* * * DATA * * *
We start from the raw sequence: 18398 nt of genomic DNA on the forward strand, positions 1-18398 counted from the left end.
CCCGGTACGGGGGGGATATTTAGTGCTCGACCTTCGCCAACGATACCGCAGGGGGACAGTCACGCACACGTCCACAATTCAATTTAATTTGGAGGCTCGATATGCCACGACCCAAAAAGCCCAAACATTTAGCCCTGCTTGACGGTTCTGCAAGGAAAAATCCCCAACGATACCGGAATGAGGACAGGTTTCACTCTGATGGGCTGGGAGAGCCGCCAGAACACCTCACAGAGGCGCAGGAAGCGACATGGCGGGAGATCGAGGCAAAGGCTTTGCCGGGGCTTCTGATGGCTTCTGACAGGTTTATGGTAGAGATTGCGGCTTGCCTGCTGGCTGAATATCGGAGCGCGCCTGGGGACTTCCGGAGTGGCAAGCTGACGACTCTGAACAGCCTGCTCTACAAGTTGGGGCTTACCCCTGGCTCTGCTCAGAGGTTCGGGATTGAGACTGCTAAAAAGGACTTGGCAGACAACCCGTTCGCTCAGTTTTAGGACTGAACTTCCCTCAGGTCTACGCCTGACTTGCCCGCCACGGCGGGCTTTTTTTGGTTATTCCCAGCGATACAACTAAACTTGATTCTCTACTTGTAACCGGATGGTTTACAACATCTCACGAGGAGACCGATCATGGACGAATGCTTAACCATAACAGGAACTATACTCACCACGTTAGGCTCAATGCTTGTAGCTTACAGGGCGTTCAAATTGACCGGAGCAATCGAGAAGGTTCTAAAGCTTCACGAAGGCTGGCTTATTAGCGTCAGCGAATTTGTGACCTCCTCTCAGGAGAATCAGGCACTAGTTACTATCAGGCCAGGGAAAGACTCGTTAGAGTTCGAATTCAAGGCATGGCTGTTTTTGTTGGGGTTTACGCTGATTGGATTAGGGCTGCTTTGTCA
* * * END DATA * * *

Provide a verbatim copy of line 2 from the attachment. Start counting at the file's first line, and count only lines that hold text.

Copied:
CCCGGTACGGGGGGGATATTTAGTGCTCGACCTTCGCCAACGATACCGCAGGGGGACAGTCACGCACACGTCCACAATTCAATTTAATTTGGAGGCTCGATATGCCACGACCCAAAAAGCCCAAACATTTAGCCCTGCTTGACGGTTCTGCAAGGAAAAATCCCCAACGATACCGGAATGAGGACAGGTTTCACTCTGATGGGCTGGGAGAGCCGCCAGAACACCTCACAGAGGCGCAGGAAGCGACATGGCGGGAGATCGAGGCAAAGGCTTTGCCGGGGCTTCTGATGGCTTCTGACAGGTTTATGGTAGAGATTGCGGCTTGCCTGCTGGCTGAATATCGGAGCGCGCCTGGGGACTTCCGGAGTGGCAAGCTGACGACTCTGAACAGCCTGCTCTACAAGTTGGGGCTTACCCCTGGCTCTGCTCAGAGGTTCGGGATTGAGACTGCTAAAAAGGACTTGGCAGACAACCCGTTCGCTCAGTTTTAGGACTGAACTTCCCTCAGGTCTACGCCTGACTTGCCCGCCACGGCGGGCTTTTTTTGGTTATTCCCAGCGATACAACTAAACTTGATTCTCTACTTGTAACCGGATGGTTTACAACATCTCACGAGGAGACCGATCATGGACGAATGCTTAACCATAACAGGAACTATACTCACCACGTTAGGCTCAATGCTTGTAGCTTACAGGGCGTTCAAATTGACCGGAGCAATCGAGAAGGTTCTAAAGCTTCACGAAGGCTGGCTTATTAGCGTCAGCGAATTTGTGACCTCCTCTCAGGAGAATCAGGCACTAGTTACTATCAGGCCAGGGAAAGACTCGTTAGAGTTCGAATTCAAGGCATGGCTGTTTTTGTTGGGGTTTACGCTGATTGGATTAGGGCTGCTTTGTCA